Statistical Computing on Manifolds for Computational Anatomy
published: Dec. 5, 2008, recorded: November 2008, views: 1436
Report a problem or upload filesIf you have found a problem with this lecture or would like to send us extra material, articles, exercises, etc., please use our ticket system to describe your request and upload the data.
Enter your e-mail into the 'Cc' field, and we will keep you updated with your request's status.
Computational anatomy is an emerging discipline that aims at analyzing and modeling the individual anatomy of organs and their biological variability across a population. The goal is not only to model the normal variations among a population, but also discover morphological diferences between normal and pathological populations, and possibly to detect, model and classify the pathologies from structural abnormalities. Applications are very important both in neuroscience, to minimize the inuence of the anatomical variability in functional group analysis, and in medical imaging, to better drive the adaptation of generic models of the anatomy (atlas) into patient-specic data.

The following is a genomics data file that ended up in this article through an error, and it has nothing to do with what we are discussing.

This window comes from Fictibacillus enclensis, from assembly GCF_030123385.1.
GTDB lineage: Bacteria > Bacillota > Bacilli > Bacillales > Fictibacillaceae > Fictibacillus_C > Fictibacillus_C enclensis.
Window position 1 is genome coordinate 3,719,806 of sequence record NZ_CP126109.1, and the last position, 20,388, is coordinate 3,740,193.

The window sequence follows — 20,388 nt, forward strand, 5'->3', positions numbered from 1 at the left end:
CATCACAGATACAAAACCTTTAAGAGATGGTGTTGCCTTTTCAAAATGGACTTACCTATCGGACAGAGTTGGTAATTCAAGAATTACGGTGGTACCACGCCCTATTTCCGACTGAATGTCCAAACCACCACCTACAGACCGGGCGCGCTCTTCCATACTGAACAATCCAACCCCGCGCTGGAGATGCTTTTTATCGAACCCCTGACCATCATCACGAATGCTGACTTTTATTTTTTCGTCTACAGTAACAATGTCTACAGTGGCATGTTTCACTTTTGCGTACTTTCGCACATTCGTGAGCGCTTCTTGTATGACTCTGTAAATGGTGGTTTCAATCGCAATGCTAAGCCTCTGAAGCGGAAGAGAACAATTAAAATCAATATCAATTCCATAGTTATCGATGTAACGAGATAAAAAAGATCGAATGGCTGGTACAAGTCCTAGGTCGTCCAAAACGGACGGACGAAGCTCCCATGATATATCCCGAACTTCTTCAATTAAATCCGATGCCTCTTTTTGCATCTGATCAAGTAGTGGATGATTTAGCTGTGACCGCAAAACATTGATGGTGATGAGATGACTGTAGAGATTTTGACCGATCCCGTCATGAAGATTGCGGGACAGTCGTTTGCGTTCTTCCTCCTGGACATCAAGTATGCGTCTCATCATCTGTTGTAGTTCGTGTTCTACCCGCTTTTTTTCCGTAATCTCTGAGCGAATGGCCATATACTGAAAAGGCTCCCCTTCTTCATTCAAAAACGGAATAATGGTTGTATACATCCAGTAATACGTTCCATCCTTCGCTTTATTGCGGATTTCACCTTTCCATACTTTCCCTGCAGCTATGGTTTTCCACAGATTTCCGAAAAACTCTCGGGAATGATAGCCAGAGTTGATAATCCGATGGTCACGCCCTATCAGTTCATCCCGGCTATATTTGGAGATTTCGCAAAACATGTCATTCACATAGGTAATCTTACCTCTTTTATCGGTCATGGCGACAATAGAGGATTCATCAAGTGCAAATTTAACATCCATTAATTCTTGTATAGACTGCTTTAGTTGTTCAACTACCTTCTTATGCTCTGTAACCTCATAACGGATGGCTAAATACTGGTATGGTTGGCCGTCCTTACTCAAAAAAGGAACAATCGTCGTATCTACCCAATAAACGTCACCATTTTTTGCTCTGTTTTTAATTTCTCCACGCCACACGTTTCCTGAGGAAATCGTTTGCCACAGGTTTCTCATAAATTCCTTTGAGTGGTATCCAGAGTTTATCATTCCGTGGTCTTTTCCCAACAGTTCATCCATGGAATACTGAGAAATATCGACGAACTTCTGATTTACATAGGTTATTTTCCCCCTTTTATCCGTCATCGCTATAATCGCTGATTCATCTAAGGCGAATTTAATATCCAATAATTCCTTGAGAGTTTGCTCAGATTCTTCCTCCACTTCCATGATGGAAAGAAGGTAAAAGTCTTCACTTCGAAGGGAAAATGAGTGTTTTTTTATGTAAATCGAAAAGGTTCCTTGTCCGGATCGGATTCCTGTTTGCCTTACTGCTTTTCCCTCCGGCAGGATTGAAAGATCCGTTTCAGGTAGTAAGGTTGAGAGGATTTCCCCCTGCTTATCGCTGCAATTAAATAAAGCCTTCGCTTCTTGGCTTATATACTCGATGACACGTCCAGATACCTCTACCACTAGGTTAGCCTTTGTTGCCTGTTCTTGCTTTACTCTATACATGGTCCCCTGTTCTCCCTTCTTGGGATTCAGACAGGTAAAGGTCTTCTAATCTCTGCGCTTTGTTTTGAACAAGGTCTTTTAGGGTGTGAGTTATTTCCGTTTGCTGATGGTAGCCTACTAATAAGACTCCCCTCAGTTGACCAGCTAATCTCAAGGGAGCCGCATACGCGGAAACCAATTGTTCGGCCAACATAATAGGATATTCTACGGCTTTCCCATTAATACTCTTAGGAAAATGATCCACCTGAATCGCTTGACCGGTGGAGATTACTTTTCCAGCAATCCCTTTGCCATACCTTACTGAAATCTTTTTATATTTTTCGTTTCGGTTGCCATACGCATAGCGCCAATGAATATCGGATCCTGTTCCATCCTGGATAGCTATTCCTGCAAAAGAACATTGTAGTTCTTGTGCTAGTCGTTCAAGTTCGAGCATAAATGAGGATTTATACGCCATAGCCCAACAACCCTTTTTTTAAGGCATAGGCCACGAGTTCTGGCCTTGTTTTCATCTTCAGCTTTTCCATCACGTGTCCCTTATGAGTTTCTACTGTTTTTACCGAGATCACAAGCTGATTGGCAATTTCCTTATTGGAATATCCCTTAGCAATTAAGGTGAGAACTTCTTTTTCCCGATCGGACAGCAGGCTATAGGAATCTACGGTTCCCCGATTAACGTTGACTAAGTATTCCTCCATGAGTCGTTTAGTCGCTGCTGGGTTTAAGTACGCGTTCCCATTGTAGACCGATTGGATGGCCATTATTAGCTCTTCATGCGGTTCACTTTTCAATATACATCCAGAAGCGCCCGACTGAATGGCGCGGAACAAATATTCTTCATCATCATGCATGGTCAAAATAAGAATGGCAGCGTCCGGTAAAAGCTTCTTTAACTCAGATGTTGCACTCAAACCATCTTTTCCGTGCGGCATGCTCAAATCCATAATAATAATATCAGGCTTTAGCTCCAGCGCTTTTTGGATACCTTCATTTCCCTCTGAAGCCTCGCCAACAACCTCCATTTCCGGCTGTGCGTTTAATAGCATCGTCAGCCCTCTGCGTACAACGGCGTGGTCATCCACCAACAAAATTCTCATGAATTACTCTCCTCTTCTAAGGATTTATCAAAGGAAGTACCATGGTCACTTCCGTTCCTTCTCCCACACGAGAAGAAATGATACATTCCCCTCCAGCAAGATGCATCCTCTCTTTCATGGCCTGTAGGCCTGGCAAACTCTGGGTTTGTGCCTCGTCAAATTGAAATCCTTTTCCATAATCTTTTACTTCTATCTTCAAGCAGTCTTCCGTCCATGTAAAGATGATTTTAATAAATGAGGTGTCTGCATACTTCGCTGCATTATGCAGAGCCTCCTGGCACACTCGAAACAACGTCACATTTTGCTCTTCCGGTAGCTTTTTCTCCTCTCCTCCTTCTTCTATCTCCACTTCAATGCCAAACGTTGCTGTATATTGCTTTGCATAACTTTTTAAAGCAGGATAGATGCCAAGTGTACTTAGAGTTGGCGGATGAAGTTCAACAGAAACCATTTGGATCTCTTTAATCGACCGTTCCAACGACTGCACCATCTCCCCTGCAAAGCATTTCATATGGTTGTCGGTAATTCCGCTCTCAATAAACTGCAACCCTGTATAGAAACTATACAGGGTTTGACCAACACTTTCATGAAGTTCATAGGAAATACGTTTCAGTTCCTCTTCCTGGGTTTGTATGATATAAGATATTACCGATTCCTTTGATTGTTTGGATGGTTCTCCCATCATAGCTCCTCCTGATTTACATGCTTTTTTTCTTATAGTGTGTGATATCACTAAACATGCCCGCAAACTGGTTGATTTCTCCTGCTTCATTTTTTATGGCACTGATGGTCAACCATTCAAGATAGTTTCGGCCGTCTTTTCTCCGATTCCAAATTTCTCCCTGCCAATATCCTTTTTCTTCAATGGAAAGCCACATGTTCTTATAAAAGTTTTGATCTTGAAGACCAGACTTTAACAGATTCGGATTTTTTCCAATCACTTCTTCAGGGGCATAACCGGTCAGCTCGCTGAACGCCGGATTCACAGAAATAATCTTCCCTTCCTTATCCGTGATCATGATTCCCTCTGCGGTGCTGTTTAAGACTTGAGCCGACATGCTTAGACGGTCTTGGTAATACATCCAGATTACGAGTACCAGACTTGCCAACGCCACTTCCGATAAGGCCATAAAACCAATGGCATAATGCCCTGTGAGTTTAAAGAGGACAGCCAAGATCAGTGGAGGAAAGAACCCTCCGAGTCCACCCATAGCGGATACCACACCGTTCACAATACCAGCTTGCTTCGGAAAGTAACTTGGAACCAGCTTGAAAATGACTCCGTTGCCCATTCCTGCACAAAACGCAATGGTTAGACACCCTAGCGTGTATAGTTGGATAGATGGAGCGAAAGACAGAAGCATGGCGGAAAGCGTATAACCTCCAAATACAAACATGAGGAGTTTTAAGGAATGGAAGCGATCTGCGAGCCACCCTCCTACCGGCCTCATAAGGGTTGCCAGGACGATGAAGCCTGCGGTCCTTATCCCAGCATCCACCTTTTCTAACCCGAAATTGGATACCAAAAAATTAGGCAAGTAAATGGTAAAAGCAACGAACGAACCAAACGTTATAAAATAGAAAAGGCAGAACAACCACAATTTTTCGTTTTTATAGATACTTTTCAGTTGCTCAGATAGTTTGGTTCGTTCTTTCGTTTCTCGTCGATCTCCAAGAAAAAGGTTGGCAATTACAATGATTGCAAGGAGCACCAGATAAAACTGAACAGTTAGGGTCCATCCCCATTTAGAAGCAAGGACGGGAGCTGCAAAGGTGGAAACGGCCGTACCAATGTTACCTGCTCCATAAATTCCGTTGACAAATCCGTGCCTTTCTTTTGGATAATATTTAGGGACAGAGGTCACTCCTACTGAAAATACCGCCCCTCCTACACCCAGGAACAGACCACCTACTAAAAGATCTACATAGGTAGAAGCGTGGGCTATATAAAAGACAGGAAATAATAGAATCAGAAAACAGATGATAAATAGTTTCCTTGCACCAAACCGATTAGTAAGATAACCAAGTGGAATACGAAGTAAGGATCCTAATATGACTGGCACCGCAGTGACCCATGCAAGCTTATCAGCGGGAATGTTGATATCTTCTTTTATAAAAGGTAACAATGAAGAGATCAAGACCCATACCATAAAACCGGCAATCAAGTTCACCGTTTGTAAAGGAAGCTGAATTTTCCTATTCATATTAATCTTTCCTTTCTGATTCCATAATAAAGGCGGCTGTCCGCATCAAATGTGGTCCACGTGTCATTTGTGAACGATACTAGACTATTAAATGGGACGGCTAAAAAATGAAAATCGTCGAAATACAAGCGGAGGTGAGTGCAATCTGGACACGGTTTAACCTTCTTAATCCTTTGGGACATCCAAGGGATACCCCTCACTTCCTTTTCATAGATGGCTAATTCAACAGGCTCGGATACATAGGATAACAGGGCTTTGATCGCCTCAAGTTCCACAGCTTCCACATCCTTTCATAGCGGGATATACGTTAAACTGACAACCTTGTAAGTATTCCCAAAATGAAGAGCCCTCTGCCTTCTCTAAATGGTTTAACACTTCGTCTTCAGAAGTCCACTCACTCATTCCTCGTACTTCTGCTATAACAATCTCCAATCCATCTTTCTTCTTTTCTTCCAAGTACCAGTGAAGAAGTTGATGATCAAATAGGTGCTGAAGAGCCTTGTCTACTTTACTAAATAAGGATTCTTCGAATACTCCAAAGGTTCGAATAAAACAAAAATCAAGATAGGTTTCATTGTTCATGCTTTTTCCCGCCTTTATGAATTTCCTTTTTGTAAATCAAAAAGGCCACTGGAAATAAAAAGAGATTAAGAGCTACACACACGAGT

However, understanding and modeling the shape of organs is made di- cult by the absence of physical models for comparing diferent subjects, the complexity of shapes, and the high number of degrees of freedom implied. Moreover, the geometric nature of the anatomical features usually extracted raises the need for statistics and computational methods on objects like curves, surfaces and deformations that do not belong to standard Euclidean spaces. We investigate in this chapter the Riemannian metric as a basis for developing generic algorithms to compute on manifolds.
We show that few computational tools derive this structure can be used in practice as the basic atoms to build more complex generic algorithms such as mean computation, Mahalanobis distance, interpolation, ltering and anisotropic difusion on elds of geometric features. This computational framework is illustrated with the analysis of the shape of the scoliotic spine and the modeling of the brain variability from sulcal lines where the results suggest new anatomical findings.
Link this pageWould you like to put a link to this lecture on your homepage?
Go ahead! Copy the HTML snippet !